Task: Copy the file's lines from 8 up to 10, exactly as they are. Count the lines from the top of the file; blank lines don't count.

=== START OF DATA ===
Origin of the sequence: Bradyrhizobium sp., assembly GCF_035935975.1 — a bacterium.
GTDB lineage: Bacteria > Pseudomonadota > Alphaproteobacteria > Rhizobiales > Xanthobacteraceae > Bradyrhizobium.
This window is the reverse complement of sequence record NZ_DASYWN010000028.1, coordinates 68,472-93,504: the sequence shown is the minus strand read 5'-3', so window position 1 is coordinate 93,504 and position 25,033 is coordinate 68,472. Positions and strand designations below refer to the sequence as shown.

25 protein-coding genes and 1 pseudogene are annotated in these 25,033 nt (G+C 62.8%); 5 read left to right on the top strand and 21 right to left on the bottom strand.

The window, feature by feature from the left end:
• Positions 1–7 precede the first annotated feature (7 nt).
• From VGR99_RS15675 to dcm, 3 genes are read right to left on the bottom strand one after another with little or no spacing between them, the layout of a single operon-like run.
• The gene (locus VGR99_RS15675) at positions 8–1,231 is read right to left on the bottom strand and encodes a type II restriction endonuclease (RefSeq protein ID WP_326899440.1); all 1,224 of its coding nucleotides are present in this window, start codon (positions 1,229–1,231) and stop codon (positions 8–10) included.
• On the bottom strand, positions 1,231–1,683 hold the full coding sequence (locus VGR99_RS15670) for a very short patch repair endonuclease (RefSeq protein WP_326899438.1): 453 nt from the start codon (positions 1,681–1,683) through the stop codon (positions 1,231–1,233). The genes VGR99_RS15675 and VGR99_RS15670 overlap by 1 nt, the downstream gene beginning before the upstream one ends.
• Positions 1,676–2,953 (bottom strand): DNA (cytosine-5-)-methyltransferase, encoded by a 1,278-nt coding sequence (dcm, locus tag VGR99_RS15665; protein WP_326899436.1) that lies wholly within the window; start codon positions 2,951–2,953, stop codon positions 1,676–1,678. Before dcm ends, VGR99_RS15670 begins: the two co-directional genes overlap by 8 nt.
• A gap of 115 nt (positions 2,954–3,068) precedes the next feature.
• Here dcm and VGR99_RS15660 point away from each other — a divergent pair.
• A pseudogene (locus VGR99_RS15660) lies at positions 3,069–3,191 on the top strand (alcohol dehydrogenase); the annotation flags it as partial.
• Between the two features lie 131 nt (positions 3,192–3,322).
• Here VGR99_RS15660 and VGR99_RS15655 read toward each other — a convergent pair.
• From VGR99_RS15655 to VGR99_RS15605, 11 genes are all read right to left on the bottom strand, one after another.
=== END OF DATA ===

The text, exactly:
• The gene (locus VGR99_RS15675) at positions 8–1,231 is read right to left on the bottom strand and encodes a type II restriction endonuclease (RefSeq protein ID WP_326899440.1); all 1,224 of its coding nucleotides are present in this window, start codon (positions 1,229–1,231) and stop codon (positions 8–10) included.
• On the bottom strand, positions 1,231–1,683 hold the full coding sequence (locus VGR99_RS15670) for a very short patch repair endonuclease (RefSeq protein WP_326899438.1): 453 nt from the start codon (positions 1,681–1,683) through the stop codon (positions 1,231–1,233). The genes VGR99_RS15675 and VGR99_RS15670 overlap by 1 nt, the downstream gene beginning before the upstream one ends.
• Positions 1,676–2,953 (bottom strand): DNA (cytosine-5-)-methyltransferase, encoded by a 1,278-nt coding sequence (dcm, locus tag VGR99_RS15665; protein WP_326899436.1) that lies wholly within the window; start codon positions 2,951–2,953, stop codon positions 1,676–1,678. Before dcm ends, VGR99_RS15670 begins: the two co-directional genes overlap by 8 nt.